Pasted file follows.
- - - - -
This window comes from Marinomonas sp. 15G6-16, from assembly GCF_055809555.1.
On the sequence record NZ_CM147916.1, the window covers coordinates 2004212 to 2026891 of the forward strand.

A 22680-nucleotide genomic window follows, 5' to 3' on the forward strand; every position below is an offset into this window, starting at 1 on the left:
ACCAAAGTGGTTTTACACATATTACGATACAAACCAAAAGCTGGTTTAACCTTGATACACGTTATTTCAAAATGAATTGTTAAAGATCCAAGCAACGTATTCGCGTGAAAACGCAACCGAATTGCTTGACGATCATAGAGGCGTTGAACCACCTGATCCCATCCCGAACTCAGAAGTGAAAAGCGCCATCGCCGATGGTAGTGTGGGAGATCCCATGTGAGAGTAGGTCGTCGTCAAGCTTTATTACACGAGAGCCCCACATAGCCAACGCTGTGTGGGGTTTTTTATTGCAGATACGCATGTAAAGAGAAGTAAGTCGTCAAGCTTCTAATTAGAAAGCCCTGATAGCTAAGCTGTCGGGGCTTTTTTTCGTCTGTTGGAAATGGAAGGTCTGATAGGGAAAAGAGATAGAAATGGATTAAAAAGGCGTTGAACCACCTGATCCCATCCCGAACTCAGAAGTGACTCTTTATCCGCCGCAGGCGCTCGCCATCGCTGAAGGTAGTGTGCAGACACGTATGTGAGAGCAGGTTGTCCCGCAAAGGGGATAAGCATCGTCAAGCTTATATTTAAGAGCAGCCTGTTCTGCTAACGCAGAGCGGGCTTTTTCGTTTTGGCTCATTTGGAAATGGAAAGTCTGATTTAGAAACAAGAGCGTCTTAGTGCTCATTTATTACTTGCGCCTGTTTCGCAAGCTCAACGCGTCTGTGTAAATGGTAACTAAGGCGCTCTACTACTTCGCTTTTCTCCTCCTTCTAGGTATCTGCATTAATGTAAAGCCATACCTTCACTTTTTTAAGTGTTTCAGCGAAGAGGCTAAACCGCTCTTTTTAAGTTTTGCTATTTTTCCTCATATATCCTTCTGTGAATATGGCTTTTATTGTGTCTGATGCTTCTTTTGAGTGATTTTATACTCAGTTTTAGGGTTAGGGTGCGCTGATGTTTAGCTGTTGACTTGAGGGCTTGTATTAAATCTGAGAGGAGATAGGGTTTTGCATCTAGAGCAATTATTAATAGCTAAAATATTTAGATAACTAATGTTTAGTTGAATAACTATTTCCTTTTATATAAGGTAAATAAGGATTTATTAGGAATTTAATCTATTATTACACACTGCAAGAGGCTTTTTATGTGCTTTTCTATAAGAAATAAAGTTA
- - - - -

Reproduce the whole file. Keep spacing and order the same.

This window comes from Marinomonas sp. 15G6-16, from assembly GCF_055809555.1.
On the sequence record NZ_CM147916.1, the window covers coordinates 2004212 to 2026891 of the forward strand.

A 22680-nucleotide genomic window follows, 5' to 3' on the forward strand; every position below is an offset into this window, starting at 1 on the left:
ACCAAAGTGGTTTTACACATATTACGATACAAACCAAAAGCTGGTTTAACCTTGATACACGTTATTTCAAAATGAATTGTTAAAGATCCAAGCAACGTATTCGCGTGAAAACGCAACCGAATTGCTTGACGATCATAGAGGCGTTGAACCACCTGATCCCATCCCGAACTCAGAAGTGAAAAGCGCCATCGCCGATGGTAGTGTGGGAGATCCCATGTGAGAGTAGGTCGTCGTCAAGCTTTATTACACGAGAGCCCCACATAGCCAACGCTGTGTGGGGTTTTTTATTGCAGATACGCATGTAAAGAGAAGTAAGTCGTCAAGCTTCTAATTAGAAAGCCCTGATAGCTAAGCTGTCGGGGCTTTTTTTCGTCTGTTGGAAATGGAAGGTCTGATAGGGAAAAGAGATAGAAATGGATTAAAAAGGCGTTGAACCACCTGATCCCATCCCGAACTCAGAAGTGACTCTTTATCCGCCGCAGGCGCTCGCCATCGCTGAAGGTAGTGTGCAGACACGTATGTGAGAGCAGGTTGTCCCGCAAAGGGGATAAGCATCGTCAAGCTTATATTTAAGAGCAGCCTGTTCTGCTAACGCAGAGCGGGCTTTTTCGTTTTGGCTCATTTGGAAATGGAAAGTCTGATTTAGAAACAAGAGCGTCTTAGTGCTCATTTATTACTTGCGCCTGTTTCGCAAGCTCAACGCGTCTGTGTAAATGGTAACTAAGGCGCTCTACTACTTCGCTTTTCTCCTCCTTCTAGGTATCTGCATTAATGTAAAGCCATACCTTCACTTTTTTAAGTGTTTCAGCGAAGAGGCTAAACCGCTCTTTTTAAGTTTTGCTATTTTTCCTCATATATCCTTCTGTGAATATGGCTTTTATTGTGTCTGATGCTTCTTTTGAGTGATTTTATACTCAGTTTTAGGGTTAGGGTGCGCTGATGTTTAGCTGTTGACTTGAGGGCTTGTATTAAATCTGAGAGGAGATAGGGTTTTGCATCTAGAGCAATTATTAATAGCTAAAATATTTAGATAACTAATGTTTAGTTGAATAACTATTTCCTTTTATATAAGGTAAATAAGGATTTATTAGGAATTTAATCTATTATTACACACTGCAAGAGGCTTTTTATGTGCTTTTCTATAAGAAATAAAGTTA